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Baltic universities set up a CERN collaboration team

Source: CERN
Source: CERN
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Latvian, Estonian and Lithuanian universities have officially established a CERN Baltic group to collaborate with the European Center for Nuclear Research (CERN). On Wednesday, May 29, CERN, Geneva, the universities of the Baltic States signed a Memorandum of Understanding that is unique in the history of CERN, as none of the region’s countries have yet been able to legally combine their efforts to coordinate their cooperation with the world’s leading particle physics research, innovation and scientific discovery center.

With the signature of the Memorandum of Understanding, the CERN Baltic Group has been formally established, which includes all the major regional universities – Riga Technical University (RTU), University of Latvia (UL), Riga Stradiņš University (RSU), Kaunas University of Technology, Vilnius University, National Institute of Chemical Physics and Biophysics, Tallinn University of Technology and University of Tartu.

RTU professor and CERN research assistant Toms Torims became the chairman of the CERN Baltic Group. The high level of the event was confirmed participation of CERN’s International Relations Director Charlotte Warakaulle at the signing of the memorandum.

“Creation of the CBG consortium is a signal both to CERN management as well as Baltic region politicians, that the regions research facilities are very much interested about cooperation with CERN. We see great potential in including beyond the science and research organizations also Baltic region industry as well as increase the interest of students in natural sciences. CBG is not created only to foster scientific collaboration, but also to foster innovation and develop industrial opportunities as well as standing for common political interests. This definitely will contribute to Estonian capabilities as a CERN full member to stand for its interests,” Mario Kadastik (National Institute of Chemical Physics and Biophysics, Deputy director) says.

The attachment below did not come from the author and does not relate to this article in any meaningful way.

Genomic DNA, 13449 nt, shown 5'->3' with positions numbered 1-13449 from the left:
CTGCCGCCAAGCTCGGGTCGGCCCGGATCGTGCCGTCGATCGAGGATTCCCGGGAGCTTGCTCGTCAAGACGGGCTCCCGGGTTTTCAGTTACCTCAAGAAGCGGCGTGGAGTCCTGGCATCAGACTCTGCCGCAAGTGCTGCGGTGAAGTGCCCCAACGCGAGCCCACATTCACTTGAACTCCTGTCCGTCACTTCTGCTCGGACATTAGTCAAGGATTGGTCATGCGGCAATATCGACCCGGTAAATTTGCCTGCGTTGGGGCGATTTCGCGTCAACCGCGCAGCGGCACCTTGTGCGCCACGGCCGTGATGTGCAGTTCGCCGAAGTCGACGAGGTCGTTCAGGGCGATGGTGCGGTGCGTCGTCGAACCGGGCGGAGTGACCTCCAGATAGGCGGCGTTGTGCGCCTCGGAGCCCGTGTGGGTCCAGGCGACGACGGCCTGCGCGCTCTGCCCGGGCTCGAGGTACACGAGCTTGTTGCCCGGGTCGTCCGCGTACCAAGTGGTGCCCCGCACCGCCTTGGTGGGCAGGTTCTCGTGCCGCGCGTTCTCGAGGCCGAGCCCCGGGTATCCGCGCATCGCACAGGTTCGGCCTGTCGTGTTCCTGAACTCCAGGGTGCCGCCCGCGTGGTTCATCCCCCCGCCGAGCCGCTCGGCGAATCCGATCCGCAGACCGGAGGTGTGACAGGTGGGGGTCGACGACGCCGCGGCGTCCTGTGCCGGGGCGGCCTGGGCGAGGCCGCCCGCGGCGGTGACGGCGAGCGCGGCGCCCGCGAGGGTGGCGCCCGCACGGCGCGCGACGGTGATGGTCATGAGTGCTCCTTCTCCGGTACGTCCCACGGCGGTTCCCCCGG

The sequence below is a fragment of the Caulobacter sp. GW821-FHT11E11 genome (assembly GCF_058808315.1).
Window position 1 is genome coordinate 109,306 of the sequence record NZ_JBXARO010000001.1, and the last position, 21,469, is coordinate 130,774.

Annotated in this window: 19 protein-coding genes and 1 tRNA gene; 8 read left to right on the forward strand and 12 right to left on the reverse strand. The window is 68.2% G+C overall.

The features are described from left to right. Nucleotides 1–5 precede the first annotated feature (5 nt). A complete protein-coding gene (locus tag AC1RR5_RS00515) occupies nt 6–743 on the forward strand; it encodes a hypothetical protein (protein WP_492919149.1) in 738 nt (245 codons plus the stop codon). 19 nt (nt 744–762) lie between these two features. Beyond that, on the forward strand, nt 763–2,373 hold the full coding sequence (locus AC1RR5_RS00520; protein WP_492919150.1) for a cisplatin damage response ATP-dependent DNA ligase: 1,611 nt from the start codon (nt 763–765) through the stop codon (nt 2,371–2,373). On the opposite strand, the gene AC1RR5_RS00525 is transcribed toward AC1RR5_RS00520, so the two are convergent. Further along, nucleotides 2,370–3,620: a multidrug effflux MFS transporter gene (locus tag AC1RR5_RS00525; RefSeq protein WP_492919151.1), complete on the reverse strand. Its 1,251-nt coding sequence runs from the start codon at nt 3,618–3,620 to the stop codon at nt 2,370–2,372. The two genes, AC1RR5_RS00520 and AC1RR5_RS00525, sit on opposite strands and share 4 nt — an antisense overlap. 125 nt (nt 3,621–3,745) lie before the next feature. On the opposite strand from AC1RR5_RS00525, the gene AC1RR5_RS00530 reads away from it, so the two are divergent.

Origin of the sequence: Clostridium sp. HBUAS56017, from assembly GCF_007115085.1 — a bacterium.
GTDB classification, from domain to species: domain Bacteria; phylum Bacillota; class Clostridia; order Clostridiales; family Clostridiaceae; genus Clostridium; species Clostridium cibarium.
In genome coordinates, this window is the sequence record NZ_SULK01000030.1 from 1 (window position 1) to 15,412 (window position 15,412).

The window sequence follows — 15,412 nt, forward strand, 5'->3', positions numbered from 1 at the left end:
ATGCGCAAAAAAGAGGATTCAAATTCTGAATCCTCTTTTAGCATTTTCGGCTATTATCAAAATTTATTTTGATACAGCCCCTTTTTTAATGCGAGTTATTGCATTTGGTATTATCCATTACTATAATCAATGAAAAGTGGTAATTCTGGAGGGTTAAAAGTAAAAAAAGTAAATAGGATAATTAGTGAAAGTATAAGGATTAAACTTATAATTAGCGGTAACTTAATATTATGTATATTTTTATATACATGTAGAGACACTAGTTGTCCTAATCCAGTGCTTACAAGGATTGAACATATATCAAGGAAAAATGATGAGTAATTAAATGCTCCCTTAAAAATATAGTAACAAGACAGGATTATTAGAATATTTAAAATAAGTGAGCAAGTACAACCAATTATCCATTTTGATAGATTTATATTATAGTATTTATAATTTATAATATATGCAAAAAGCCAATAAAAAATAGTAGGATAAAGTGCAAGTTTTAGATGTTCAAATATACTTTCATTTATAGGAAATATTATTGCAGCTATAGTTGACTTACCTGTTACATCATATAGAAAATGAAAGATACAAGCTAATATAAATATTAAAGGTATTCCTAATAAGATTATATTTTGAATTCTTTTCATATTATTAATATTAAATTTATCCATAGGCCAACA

Lithuania has already acquired the status of CERN Associate Member, but Latvia and Estonia are on their way to it. In order to become Member States, the Baltic States need to develop high-energy physics research, and therefore the new CERN Baltic Group will develop an international Master’s and Doctoral program in Particle Physics and Accelerator Technology to enable Baltic students to acquire the knowledge they will need for cooperation with CERN.

This will be an internationally unique interdisciplinary program that combines basic and applied science – particle physics with accelerator technology. It is anticipated that students will accquire research expierience at CERN.

Original post by Riga Technical University

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